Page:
A couple of weeks ago, I went to my local pharmacy to pick up a prescription. I normally experience long lines there, even by New York City standards. I was waiting in line when I suddenly heard a man’s voice screaming the words, “Who did this?” Immediately I saw fear and anger on the faces of the pharmacy staff. The man, obviously their manager, walked through the department loudly berating everyone for some mistake - humiliating them and causing all customer service to stop while he went on a tirade.
By the time my turn came, the pharmacist looked pretty upset and certainly didn’t provide the best service I have received in this pharmacy. But I couldn’t blame her after what I just saw. Unfortunately, this is not an isolated experience. More than half of the US workforce may be having a similar experience based on the findings of a study we conducted with a representative sample of the US labor market in 2018.
The study found that just 46 percent of Americans call their workplaces emotionally healthy. Only slightly more—48 percent—say their managers care about them as people rather than simply as “employees.” In effect, work is a dehumanizing experience for most people. But it doesn’t have to be that way.
If we spend most of our awake hours at work we should treat everyone around us with respect. In my experience as a workplace researcher and consultant over the past decade, most leaders who disrespect people at work also seem to be quite unhappy. I wonder, what keeps unhappy leaders at a job they don’t like for years? What is their daily motivation? If it’s not purpose, it may be power.
Fearful leaders who do not acknowledge their own humanity will have a difficult time acknowledging the humanity of others. As explained by our CEO, Michael Bush, during the 2019 Great Place to Work Summit, nothing inhibits innovation more than fear at work does. When people are afraid, they can't bring their full, creative, collaborative selves to work. Fear turns off innovation and creativity, and it creates a transactional relationship with our work.
The great news is that leaders and CEOs in Great Place to Work-Certified Companies and Best Workplaces are setting a new trend around acknowledging the whole person at work. They encourage their teams to bring their full emotional, creative selves to work. 'For All' leaders know that to dim or damage anyone's spirit comes at too great a cost to the business and to society.
Here are two practical examples from our 2019 For All Summit of how companies are acknowledging the whole person and fostering innovation as a result:
Asana, #1 Best Small & Medum Workplace in the Bay Area, has an outstanding culture even for Silicon Valley standards. Asana is a web and mobile application designed to help teams organize, track, and manage their work. At our Summit, company leaders shared their approach to supporting personal development for everyone. Everyone has access to executive coaching and “Conscious Leadership” training. The company also helps employees build communication skills that are not just limited to a work context, but that can be applied to other important aspects of life.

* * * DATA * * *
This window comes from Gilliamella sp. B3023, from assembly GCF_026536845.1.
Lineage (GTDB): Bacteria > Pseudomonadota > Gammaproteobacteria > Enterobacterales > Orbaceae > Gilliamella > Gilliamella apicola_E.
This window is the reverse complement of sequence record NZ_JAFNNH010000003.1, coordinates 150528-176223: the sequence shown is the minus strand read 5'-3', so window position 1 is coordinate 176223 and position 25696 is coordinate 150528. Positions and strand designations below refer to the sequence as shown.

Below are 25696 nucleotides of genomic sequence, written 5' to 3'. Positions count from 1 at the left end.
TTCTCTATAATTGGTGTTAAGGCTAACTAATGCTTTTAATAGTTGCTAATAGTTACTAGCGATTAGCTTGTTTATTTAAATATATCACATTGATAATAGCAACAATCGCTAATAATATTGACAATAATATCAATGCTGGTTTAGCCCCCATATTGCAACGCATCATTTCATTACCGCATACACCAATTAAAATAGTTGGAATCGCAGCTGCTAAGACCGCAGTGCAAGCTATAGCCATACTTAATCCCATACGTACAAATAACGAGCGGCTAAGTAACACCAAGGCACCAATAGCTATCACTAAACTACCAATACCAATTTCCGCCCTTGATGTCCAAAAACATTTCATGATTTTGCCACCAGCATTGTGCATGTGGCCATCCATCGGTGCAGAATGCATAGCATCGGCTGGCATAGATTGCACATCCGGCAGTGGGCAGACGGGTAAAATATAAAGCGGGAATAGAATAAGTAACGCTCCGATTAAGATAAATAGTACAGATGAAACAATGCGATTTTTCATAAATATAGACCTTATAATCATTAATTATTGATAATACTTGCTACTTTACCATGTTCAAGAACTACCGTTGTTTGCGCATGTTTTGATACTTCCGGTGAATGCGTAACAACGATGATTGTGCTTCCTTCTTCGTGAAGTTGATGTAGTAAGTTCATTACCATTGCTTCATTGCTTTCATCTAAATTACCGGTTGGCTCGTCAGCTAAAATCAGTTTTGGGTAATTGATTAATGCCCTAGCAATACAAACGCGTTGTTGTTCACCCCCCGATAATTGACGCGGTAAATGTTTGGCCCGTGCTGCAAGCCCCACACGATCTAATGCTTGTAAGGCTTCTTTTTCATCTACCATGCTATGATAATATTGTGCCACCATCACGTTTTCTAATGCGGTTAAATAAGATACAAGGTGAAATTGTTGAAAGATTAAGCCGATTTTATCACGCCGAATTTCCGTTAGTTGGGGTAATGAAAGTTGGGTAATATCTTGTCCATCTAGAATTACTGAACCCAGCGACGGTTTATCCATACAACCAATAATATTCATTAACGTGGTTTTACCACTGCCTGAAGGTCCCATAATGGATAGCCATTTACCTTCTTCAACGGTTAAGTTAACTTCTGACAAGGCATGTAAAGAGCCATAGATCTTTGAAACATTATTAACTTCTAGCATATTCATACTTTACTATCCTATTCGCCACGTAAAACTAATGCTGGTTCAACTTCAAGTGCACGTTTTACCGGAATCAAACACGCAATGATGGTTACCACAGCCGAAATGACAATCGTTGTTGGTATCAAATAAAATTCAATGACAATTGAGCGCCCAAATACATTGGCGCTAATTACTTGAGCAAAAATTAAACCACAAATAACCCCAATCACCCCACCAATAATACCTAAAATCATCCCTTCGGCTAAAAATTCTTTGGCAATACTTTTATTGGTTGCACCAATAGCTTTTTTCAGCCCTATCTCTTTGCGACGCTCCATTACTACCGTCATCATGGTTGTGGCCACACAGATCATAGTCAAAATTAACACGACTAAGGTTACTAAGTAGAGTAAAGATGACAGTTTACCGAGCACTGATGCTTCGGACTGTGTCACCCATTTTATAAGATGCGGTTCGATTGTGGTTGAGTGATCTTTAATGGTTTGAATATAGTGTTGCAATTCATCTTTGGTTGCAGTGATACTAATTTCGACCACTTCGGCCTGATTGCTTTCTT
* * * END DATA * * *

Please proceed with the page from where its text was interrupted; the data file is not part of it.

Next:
Joanna Miller, Lead of Learning & Development at Asana, shared that as a result of this investment, they have seen more genuine and authentic connections between people and leaders, especially across generations. What I found most impactful is that over time they have received feedback that the leadership and communication training is helping employees communicate better with their spouses, kids, and family and friends in general.
What Asana is doing goes way beyond standard leadership training. By equipping their workforce to feel comfortable communicating in authentic ways about what they truly think and feel, they are helping to build a more resilient and connected society.
Leaders at medical device company Stryker understand the vital role they play in helping people to see the bigger picture. Stryker offers innovative products and services in the areas of orthopedics, medical and surgical, neurotechnology and spine care. They ranked #11 on the Fortune 100 Best Companies to Work For list in 2019.
At our Summit, Stryker’s Vice President, Chief Human Resources Officer, Katy Fink, shared a wonderful story. A woman who was given the opportunity to live a healthy and functional life thanks to a Stryker device traveled to the manufacturing facility to meet and thank the line workers who produced the device that cured her.
Far from an isolated instance, Stryker regularly invites physicians, healthcare professionals, sales representatives and patients to come to their facilities to speak to employees. These stories draw powerful and highly emotional connections between what employees do every day and the effects their products have after they leave their hands. It brings a human touch to work and gives them purpose.
When I think about these examples, I imagine what could be possible for the 51% of people in the US who are having low-trust experience at work. What could my local pharmacists achieve, and how much happier would they be, if they were able to experience their humanity at work, without fear of being publicly humiliated?
Leaders like Asana and Stryker are showing us the way. We can re-humanize work.